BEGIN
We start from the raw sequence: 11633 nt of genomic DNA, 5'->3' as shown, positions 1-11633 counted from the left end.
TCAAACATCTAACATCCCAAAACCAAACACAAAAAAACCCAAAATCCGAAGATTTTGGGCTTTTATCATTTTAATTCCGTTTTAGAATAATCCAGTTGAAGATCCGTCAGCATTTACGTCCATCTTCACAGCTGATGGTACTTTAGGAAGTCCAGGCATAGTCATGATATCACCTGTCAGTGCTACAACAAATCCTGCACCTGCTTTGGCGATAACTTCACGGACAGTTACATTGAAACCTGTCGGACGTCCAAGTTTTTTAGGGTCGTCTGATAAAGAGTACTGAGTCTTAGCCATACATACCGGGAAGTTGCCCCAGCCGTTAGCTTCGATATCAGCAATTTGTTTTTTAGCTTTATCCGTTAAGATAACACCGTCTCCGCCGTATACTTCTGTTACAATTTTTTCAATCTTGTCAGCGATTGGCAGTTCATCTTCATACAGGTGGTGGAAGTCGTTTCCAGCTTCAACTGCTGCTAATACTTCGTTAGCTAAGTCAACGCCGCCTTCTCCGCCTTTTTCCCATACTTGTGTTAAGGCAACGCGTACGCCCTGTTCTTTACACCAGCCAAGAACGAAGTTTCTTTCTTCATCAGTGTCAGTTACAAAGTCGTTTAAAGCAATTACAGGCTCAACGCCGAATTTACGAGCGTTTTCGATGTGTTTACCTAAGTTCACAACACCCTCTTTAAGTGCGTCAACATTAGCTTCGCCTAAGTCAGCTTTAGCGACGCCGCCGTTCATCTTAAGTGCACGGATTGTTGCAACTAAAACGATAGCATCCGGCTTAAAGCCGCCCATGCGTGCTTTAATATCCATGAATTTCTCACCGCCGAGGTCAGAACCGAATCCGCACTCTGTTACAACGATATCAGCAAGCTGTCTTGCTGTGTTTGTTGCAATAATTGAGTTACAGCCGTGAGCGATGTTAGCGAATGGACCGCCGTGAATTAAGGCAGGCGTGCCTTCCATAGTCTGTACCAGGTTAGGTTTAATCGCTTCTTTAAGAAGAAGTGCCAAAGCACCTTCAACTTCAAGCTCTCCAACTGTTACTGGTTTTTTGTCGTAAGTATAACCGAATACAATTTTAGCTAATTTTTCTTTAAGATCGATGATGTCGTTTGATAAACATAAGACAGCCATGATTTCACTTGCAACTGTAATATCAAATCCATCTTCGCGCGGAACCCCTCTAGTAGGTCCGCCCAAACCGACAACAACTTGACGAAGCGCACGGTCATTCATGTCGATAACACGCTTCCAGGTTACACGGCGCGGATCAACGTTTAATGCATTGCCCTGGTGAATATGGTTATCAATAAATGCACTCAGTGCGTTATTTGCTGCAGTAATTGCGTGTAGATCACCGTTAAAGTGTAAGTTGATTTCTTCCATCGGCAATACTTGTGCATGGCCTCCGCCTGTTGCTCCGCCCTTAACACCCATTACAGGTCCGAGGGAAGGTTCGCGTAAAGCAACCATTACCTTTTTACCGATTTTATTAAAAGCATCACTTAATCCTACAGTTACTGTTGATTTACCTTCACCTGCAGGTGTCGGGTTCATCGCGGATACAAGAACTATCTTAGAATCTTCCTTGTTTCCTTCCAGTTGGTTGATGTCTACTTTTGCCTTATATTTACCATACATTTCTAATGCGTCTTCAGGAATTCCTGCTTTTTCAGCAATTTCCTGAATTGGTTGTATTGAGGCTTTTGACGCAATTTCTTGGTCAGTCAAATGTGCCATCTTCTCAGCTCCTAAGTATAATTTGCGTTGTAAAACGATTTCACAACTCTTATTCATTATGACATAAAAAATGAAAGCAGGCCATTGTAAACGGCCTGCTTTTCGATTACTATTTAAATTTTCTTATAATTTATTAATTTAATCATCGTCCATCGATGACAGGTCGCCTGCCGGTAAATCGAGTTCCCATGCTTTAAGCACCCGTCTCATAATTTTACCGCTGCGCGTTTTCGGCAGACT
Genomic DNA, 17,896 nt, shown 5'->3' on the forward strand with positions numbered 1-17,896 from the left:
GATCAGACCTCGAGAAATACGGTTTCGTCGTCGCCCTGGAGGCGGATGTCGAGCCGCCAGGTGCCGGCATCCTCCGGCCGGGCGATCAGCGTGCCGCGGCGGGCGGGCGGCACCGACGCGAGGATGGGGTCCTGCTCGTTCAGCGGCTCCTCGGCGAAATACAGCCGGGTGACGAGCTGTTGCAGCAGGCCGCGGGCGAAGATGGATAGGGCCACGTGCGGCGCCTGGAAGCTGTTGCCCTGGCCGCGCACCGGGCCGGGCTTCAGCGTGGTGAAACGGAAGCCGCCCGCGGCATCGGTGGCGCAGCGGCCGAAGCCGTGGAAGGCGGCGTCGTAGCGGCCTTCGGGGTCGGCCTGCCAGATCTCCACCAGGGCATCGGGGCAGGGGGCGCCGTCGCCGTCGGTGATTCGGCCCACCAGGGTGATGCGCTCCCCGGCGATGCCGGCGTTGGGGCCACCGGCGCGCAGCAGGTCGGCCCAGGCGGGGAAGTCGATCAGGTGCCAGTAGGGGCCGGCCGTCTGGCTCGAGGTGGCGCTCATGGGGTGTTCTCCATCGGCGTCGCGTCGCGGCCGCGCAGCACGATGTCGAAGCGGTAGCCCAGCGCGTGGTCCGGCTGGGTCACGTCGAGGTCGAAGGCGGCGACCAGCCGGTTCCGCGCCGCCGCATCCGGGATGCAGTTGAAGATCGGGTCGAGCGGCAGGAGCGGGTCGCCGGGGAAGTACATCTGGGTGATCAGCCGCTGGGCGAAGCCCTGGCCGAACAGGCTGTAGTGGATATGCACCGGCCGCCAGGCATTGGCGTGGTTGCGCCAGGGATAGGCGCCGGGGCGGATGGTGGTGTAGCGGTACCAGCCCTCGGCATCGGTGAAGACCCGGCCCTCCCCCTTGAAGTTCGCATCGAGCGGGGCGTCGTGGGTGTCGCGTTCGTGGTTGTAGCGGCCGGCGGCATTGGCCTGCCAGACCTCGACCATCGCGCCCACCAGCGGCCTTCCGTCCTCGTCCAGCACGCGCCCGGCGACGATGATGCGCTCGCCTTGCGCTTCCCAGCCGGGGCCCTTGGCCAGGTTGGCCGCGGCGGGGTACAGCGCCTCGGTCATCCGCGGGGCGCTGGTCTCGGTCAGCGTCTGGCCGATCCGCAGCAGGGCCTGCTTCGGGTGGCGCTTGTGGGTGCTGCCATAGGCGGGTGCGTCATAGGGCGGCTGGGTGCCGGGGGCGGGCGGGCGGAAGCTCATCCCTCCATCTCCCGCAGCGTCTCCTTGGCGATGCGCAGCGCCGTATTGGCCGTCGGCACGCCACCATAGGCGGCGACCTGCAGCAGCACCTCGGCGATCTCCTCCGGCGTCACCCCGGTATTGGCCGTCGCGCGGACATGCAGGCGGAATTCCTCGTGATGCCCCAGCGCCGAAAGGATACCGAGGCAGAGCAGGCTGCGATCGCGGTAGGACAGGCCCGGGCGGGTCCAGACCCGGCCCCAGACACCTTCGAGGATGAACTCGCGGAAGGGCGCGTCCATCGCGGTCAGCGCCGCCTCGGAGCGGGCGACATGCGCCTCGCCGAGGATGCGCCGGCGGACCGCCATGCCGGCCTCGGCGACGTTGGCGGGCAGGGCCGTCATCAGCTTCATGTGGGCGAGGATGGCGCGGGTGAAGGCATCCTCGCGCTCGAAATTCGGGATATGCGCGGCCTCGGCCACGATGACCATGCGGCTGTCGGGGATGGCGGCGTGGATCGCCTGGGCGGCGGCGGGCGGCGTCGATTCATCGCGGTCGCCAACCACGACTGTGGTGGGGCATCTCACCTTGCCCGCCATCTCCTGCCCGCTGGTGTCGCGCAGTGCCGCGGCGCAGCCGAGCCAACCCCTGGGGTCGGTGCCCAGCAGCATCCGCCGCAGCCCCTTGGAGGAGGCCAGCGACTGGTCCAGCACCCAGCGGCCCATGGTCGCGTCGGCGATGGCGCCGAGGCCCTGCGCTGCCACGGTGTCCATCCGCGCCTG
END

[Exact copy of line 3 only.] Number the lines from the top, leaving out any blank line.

Genomic DNA, 17,896 nt, shown 5'->3' on the forward strand with positions numbered 1-17,896 from the left: